How Teachers Can Use Alexa In The Classroom To Enhance Learning
When I interviewed Julie Davis, director of instructional technology and innovation for Chattanooga Christian School, it was before the tornado damage in Nashville on March 3, 2020 and before the Coronavirus (COVID-19) pandemic began to limit social gatherings of large groups. It was certainly before schools began to close down for the year.
However, after reflecting on this interview, I feel like posting it is the right thing to do, because now, more than ever, if educators can figure out how to use Alexa to enhance learning, it will keep education going in the right direction for when we can be face-to-face with one other, and for when we can’t be. Here is the full interview with Julie Davis as I had intended to post it prior to the events of March 2020.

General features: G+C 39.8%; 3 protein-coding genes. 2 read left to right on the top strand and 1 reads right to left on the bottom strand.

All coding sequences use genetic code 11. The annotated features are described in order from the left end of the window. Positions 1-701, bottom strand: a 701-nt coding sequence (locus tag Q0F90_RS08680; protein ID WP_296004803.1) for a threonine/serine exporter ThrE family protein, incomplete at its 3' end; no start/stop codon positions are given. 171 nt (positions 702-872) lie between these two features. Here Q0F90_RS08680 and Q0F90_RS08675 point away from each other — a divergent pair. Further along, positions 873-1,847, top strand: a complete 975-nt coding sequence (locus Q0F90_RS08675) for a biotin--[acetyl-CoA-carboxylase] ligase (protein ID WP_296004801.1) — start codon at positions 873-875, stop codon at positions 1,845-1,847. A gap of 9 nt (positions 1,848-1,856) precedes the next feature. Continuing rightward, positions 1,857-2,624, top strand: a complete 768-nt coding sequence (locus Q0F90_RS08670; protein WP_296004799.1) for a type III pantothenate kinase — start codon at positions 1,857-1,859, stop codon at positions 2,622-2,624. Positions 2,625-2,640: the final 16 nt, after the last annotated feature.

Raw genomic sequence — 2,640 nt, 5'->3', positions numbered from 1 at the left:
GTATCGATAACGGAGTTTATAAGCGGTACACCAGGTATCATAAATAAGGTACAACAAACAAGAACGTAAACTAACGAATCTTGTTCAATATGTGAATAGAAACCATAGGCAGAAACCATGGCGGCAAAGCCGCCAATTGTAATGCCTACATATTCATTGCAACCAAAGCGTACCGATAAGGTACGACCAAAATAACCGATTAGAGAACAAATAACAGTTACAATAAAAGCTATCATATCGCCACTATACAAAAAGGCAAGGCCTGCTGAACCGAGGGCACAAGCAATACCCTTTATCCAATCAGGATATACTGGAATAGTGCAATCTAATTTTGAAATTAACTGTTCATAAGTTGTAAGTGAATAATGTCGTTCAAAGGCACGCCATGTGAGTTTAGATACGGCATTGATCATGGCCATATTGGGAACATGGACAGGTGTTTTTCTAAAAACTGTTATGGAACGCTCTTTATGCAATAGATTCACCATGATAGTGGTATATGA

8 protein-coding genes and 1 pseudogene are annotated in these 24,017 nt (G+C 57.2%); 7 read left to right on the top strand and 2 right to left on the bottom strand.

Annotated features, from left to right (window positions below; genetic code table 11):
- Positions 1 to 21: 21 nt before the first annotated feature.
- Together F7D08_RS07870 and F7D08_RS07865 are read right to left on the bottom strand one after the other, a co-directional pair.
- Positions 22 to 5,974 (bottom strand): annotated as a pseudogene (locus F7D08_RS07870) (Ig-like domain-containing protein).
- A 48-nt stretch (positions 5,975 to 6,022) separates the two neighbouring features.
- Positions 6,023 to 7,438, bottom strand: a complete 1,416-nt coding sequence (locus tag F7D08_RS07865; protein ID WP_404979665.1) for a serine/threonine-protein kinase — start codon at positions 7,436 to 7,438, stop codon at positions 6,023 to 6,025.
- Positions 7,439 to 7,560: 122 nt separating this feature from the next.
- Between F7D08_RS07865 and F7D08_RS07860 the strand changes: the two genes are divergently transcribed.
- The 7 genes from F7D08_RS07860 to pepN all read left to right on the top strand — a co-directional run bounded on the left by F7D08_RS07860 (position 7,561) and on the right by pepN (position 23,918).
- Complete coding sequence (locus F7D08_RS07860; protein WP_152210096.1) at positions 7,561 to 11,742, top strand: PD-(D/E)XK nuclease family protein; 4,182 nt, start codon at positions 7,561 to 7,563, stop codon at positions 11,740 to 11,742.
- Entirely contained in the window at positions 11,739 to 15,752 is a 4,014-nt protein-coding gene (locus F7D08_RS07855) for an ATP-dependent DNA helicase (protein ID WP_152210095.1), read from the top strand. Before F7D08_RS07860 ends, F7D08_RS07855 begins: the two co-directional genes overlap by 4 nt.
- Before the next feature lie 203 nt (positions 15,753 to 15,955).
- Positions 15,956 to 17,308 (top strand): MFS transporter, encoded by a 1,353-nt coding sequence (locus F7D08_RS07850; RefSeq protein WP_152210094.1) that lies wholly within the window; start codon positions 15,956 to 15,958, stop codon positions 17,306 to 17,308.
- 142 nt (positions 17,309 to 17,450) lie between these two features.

Julie Davis is the director of instructional technology and innovation at Chattanooga Christian school. She is an educator working with teachers, students, parents and developers. She’s a former accountant so she understands business. She’s an Alexa champion and she’s been pulled in by Samsung’s Bixby to also be their version of a Bixby champion. I am so honored that she is going to present at the Nashville Voice Conference 2020. Julie is the host of Voice in Education podcast and Alexa flash briefing.
I recently spoke to Julie about how she uses voice technology to support learning in schools around her area.
Paul: You’re working with teachers, students, administrators, parents, and even developers. So you have all these different stakeholders and you’ve accumulated a lot of knowledge. What does voice mean to you?